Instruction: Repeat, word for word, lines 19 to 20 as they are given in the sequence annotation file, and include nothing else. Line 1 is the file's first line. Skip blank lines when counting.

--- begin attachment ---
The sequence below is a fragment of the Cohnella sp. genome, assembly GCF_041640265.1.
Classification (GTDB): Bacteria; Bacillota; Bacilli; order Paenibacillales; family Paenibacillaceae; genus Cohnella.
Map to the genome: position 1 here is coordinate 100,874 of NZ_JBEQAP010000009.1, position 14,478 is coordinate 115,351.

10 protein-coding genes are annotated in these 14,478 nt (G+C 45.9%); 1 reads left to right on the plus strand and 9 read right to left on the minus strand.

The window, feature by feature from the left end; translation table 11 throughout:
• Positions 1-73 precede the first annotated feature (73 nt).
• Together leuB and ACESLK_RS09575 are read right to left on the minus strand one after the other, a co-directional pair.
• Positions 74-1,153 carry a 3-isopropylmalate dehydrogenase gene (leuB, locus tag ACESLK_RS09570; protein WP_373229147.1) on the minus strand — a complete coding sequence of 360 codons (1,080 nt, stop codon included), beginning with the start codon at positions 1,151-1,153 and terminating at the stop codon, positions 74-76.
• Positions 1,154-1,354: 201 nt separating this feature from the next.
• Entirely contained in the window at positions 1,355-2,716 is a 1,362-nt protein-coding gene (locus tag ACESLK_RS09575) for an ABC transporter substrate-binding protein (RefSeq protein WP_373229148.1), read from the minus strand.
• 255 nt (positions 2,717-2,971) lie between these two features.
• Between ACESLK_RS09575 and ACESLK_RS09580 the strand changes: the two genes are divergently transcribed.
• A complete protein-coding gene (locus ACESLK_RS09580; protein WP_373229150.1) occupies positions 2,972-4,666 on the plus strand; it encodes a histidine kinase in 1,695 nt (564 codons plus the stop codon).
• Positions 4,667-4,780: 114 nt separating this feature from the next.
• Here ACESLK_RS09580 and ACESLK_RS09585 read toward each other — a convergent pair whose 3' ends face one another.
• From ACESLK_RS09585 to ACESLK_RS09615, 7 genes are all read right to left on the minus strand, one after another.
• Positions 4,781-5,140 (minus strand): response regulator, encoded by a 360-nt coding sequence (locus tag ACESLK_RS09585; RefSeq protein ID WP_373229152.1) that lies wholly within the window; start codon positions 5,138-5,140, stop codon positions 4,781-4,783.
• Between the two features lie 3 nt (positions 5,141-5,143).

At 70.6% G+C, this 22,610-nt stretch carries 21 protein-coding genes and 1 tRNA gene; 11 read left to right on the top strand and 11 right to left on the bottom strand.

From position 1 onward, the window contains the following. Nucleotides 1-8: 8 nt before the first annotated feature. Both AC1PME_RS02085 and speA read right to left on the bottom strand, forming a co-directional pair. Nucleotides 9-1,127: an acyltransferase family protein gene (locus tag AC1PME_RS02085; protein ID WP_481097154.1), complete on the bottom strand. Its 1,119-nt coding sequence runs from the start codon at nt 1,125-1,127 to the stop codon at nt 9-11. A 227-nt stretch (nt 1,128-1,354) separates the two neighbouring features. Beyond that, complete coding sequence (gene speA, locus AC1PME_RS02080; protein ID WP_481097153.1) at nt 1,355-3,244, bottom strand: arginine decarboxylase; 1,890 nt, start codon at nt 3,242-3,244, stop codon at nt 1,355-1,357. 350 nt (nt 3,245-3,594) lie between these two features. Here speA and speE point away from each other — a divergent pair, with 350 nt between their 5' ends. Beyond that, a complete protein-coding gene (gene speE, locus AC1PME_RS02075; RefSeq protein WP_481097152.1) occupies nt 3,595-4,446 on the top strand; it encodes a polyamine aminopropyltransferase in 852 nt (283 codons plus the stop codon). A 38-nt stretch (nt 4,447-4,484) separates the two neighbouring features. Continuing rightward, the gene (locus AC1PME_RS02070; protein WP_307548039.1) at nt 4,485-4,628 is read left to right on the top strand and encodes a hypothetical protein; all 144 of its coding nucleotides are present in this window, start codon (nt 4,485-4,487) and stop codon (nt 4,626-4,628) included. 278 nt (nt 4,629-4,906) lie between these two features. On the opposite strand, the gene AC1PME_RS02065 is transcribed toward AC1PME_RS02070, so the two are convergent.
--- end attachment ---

At 70.6% G+C, this 22,610-nt stretch carries 21 protein-coding genes and 1 tRNA gene; 11 read left to right on the top strand and 11 right to left on the bottom strand.

From position 1 onward, the window contains the following. Nucleotides 1-8: 8 nt before the first annotated feature. Both AC1PME_RS02085 and speA read right to left on the bottom strand, forming a co-directional pair. Nucleotides 9-1,127: an acyltransferase family protein gene (locus tag AC1PME_RS02085; protein ID WP_481097154.1), complete on the bottom strand. Its 1,119-nt coding sequence runs from the start codon at nt 1,125-1,127 to the stop codon at nt 9-11. A 227-nt stretch (nt 1,128-1,354) separates the two neighbouring features. Beyond that, complete coding sequence (gene speA, locus AC1PME_RS02080; protein ID WP_481097153.1) at nt 1,355-3,244, bottom strand: arginine decarboxylase; 1,890 nt, start codon at nt 3,242-3,244, stop codon at nt 1,355-1,357. 350 nt (nt 3,245-3,594) lie between these two features. Here speA and speE point away from each other — a divergent pair, with 350 nt between their 5' ends. Beyond that, a complete protein-coding gene (gene speE, locus AC1PME_RS02075; RefSeq protein WP_481097152.1) occupies nt 3,595-4,446 on the top strand; it encodes a polyamine aminopropyltransferase in 852 nt (283 codons plus the stop codon). A 38-nt stretch (nt 4,447-4,484) separates the two neighbouring features. Continuing rightward, the gene (locus AC1PME_RS02070; protein WP_307548039.1) at nt 4,485-4,628 is read left to right on the top strand and encodes a hypothetical protein; all 144 of its coding nucleotides are present in this window, start codon (nt 4,485-4,487) and stop codon (nt 4,626-4,628) included. 278 nt (nt 4,629-4,906) lie between these two features. On the opposite strand, the gene AC1PME_RS02065 is transcribed toward AC1PME_RS02070, so the two are convergent.